The fourth thing to consider in choosing a font is the affective nature of a font. You might say that every font has a personality. I think my font is introverted and antique, but stylish. Of course, you might totally disagree. Since my wife is a first-grade teacher, she is always looking for what I call "cutesy" fonts. There aren't many cutesy fonts on my computer, so when she uses it, she usually grumbles.

Last night, I asked the graduate students in a class of mine what fonts they liked to use. Most said they just used Helvetica and Times New Roman. Only a few of them had a font they liked to use when writing things for their students. I also asked them if they ever considered buying a font. They pretty much thought the idea was ridiculous. No doubt most of them drive stylish cars that cost a lot of money, but writing in a clunky font didn't seem to bother them a bit.

If you are like my students and think buying a font or two is ridiculous, there are still a few things you can do in using the fonts that came with your computer. First, use sans serif fonts like Arial, Verdana, and Lucinda Grande for signs, PowerPoint headings, titles, outlines, and so on. Use serif fonts like Palatino, Times, and Souvenir for paragraphs and text in general. Unfortunately, most computers have a lot of sans serif fonts and very few good serif fonts.

Second, try never to use a font with a place name like New York or Chicago. Most of these were not created by true type designers. And they don't scale well.

Third, you need to find and know the name of at least one monospaced font. Most computer fonts are proportional spaced, which means that letters like "i" get a half a space, letters like "n" get a whole space, and letters like "w" get a space and a half. If you use a proportional-spaced font to write an addition problem for your class, the numerals will never line up, and the problem will look terrible. Instead, use a monospaced font like Geneva.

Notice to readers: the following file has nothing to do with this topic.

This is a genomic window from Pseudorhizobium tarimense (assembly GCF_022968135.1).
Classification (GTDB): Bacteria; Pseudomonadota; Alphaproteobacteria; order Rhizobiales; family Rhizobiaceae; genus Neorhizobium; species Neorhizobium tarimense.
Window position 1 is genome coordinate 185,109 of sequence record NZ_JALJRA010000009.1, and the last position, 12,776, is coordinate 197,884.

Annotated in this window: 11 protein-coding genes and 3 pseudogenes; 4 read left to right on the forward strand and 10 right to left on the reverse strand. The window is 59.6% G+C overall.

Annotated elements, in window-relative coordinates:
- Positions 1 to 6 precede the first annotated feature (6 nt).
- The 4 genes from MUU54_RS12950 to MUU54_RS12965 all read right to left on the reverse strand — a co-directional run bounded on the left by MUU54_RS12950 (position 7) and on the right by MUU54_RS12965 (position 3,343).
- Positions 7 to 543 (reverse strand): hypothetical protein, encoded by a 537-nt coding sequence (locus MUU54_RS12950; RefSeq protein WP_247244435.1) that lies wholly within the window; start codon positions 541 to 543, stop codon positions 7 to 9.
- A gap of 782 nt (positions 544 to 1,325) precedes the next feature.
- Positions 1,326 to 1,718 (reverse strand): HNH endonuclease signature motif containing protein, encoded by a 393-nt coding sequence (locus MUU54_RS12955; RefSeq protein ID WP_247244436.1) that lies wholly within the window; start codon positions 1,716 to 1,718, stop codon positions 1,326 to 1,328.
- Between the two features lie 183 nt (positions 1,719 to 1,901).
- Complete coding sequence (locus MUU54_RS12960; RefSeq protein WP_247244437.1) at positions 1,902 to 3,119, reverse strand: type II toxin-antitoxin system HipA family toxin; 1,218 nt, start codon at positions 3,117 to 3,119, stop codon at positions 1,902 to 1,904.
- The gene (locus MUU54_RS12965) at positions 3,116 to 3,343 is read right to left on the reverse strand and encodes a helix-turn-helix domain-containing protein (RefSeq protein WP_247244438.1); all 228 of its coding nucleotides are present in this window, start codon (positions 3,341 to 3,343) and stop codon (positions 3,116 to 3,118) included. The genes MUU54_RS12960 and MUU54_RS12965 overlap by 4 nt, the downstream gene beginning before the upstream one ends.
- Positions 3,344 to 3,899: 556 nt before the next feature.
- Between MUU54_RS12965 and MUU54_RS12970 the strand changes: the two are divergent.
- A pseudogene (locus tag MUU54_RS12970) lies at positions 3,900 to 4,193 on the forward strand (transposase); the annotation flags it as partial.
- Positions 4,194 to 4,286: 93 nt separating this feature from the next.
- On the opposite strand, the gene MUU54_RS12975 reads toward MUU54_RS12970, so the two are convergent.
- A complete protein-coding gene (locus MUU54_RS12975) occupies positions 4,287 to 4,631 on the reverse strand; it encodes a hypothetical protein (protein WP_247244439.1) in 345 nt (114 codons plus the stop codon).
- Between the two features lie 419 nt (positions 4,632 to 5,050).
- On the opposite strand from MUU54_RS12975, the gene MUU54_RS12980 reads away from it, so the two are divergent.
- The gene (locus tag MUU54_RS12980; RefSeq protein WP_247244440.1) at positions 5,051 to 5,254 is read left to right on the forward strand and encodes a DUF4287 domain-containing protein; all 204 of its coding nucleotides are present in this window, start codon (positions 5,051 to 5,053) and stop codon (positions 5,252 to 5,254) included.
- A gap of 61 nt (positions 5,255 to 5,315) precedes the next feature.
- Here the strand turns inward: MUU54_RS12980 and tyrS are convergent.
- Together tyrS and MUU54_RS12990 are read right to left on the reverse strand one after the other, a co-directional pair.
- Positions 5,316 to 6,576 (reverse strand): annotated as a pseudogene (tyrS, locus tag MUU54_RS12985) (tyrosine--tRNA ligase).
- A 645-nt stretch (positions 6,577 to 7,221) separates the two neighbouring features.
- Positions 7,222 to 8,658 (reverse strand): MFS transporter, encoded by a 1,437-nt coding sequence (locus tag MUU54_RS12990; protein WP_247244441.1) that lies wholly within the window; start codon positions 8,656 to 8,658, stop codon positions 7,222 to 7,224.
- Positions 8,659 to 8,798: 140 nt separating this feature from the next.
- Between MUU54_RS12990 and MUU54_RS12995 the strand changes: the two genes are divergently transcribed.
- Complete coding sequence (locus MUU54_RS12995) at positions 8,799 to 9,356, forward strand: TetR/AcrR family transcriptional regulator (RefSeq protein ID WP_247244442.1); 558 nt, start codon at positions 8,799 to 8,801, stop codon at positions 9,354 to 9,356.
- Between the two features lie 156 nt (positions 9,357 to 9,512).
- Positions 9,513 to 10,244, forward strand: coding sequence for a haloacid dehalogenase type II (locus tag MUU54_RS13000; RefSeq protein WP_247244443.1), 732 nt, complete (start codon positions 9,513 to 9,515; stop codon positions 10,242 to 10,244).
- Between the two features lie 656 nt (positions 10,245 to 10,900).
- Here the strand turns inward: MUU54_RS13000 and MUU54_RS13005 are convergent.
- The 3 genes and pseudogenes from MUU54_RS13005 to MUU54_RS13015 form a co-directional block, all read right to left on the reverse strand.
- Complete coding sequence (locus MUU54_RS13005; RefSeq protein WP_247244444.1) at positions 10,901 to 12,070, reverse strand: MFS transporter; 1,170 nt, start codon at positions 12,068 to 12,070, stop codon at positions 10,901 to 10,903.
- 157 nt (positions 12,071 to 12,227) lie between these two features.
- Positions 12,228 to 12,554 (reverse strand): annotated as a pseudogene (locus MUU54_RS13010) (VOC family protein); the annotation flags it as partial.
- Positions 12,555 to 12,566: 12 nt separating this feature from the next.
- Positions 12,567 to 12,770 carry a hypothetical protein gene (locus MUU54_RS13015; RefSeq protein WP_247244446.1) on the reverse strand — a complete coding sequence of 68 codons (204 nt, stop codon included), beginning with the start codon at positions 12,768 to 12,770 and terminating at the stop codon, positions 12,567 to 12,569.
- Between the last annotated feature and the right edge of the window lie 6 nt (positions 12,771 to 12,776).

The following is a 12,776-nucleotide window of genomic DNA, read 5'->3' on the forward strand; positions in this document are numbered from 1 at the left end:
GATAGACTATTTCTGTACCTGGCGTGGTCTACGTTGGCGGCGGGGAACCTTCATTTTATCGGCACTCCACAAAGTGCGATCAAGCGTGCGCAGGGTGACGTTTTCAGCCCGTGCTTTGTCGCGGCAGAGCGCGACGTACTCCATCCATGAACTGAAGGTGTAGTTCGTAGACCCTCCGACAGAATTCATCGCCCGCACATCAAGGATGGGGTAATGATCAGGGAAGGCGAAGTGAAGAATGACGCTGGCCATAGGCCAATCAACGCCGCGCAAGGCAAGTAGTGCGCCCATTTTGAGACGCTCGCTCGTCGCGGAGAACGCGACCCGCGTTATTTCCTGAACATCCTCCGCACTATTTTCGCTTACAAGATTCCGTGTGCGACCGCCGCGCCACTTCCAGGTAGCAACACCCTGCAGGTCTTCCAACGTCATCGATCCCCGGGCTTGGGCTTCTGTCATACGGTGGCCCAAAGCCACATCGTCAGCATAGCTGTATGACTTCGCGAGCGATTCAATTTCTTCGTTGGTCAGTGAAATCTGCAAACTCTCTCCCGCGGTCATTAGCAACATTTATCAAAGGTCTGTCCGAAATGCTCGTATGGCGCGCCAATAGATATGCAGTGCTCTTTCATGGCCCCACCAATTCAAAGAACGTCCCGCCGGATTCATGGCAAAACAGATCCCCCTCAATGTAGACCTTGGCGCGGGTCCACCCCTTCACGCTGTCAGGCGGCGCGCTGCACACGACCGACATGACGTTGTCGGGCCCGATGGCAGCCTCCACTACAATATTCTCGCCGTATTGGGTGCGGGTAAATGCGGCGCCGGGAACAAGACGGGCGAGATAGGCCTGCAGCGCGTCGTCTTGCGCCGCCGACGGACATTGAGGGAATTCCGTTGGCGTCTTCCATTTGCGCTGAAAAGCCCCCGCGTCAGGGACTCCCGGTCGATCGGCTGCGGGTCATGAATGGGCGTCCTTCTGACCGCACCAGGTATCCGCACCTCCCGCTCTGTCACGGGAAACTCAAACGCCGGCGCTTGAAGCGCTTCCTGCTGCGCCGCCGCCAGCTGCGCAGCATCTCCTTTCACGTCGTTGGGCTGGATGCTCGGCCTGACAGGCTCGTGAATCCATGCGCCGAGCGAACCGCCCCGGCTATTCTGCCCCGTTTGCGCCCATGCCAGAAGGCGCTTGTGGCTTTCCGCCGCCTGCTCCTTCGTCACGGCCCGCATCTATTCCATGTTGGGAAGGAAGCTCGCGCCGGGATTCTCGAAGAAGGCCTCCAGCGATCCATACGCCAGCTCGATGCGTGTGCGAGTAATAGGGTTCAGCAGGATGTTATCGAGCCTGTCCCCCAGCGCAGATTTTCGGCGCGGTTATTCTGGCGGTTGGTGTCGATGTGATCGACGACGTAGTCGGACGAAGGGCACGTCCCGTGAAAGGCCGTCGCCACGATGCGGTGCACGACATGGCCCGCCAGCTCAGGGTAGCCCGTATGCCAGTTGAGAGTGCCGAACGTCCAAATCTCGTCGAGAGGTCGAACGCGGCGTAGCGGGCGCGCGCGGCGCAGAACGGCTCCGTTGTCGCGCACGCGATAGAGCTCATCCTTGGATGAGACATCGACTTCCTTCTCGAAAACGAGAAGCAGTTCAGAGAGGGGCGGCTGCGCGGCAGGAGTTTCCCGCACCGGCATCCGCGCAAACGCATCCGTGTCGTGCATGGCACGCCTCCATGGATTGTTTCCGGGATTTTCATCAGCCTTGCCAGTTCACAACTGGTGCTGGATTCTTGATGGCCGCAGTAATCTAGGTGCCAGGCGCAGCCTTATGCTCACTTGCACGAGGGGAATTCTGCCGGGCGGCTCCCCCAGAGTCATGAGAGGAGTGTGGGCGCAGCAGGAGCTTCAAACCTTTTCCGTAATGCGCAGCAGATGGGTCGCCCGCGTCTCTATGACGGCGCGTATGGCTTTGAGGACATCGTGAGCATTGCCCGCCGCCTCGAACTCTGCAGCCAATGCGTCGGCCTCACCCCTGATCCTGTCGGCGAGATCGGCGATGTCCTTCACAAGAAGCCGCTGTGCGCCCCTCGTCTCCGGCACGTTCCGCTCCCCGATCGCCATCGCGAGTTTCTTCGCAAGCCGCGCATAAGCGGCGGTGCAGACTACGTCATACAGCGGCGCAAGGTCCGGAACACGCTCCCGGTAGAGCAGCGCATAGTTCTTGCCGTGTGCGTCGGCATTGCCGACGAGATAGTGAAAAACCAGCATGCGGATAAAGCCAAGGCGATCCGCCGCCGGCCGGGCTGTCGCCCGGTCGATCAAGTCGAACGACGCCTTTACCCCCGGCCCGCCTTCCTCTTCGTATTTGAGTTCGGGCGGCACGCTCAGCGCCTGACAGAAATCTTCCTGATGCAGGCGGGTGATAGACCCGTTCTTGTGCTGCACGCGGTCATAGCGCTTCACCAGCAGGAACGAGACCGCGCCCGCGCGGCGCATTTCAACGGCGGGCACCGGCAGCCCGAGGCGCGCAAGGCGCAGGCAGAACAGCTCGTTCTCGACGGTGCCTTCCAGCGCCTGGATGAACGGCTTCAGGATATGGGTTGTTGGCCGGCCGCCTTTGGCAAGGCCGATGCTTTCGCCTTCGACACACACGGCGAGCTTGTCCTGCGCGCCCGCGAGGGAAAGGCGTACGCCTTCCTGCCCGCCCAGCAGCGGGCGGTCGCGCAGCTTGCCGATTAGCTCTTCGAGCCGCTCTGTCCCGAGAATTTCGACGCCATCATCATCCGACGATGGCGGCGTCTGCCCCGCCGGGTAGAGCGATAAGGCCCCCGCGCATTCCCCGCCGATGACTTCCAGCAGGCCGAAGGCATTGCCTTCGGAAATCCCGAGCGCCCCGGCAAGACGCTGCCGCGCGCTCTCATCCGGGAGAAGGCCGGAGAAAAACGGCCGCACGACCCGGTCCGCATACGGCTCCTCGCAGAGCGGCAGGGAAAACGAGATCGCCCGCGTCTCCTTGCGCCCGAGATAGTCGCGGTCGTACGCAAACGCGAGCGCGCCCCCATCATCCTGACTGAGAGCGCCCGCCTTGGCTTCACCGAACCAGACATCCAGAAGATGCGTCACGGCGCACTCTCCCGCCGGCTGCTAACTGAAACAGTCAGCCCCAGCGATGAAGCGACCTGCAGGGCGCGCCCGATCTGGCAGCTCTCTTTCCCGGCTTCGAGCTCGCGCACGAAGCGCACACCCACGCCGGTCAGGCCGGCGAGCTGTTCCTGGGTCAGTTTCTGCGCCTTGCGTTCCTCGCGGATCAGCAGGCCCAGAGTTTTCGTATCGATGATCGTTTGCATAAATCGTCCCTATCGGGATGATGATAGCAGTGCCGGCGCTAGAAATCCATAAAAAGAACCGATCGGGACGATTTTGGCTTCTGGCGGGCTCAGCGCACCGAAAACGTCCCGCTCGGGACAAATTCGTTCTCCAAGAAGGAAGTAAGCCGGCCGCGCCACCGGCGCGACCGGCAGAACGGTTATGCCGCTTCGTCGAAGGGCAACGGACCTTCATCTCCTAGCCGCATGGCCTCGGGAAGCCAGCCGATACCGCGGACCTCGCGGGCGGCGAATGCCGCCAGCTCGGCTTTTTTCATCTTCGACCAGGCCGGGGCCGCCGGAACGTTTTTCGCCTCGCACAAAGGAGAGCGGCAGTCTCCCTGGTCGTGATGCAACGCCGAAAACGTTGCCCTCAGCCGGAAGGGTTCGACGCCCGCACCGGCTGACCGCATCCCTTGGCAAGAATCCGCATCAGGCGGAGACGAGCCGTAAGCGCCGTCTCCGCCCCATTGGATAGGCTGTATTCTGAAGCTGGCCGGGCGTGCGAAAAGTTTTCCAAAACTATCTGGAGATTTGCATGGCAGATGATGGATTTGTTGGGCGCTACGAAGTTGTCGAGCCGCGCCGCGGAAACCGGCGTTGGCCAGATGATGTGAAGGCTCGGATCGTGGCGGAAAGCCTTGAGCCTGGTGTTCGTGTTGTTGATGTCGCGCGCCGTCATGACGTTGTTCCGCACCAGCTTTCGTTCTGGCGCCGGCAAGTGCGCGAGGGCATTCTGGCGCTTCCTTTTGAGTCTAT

Fourth, for all-purpose writing, use either a 12- or 10-point font size. Most graphic designers think using large type is like shouting. (The same could be said for writing in all caps.)

By now you can probably tell that I am trying to convince you to give more thought to the fonts you use. You might even enjoy learning more about typography. AGFA-Monotype is a large maker and distributor of fonts that has a great website filled with interesting information (www.fonts.com). The same is true of the International Typeface Corporation site (www.itcfonts.com). Both companies have monthly online newsletters that are informative and interesting. Personally, I like distinctive, classic typefaces, and both sites have links to collections of these typefaces. At the AGFA site, this collection is under Find Fonts: Hidden Gems. At the ITC site, the link is ITC Classics.

"Type trading cards" are a recent development. Some of the major type vendors have settled on a standard trading card size of 4 x 6. Each month both AGFA and ITC issue new, two-sided, color trading cards featuring two of their fonts. If you purchase "Avery Laser Printer Postcards #5389," you can print these attractive type trading cards. Then, whenever you are starting a new project, you can look at the trading cards to get your creative juices flowing and get some ideas about font selection and use and layout.

By the way, if you buy a typeface, you often get an alternative set of numerals and a set of symbols. Here are the numerals and symbols from my typeface. Pretty fancy wouldn't you say?

(Set in another font in printed version) 0123456789, 2004

1234567890qwertyuiopas

(See KAPPAN for Table)

ROYAL VAN HORN is a professor of education at the University of North Florida, Jacksonville (e-mail: rvanhorn@unf.edu; website: www.electronicscholar.com).
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Author:Van Horn, Royal
Publication:Phi Delta Kappan
Geographic Code:1USA
Date:Jun 1, 2004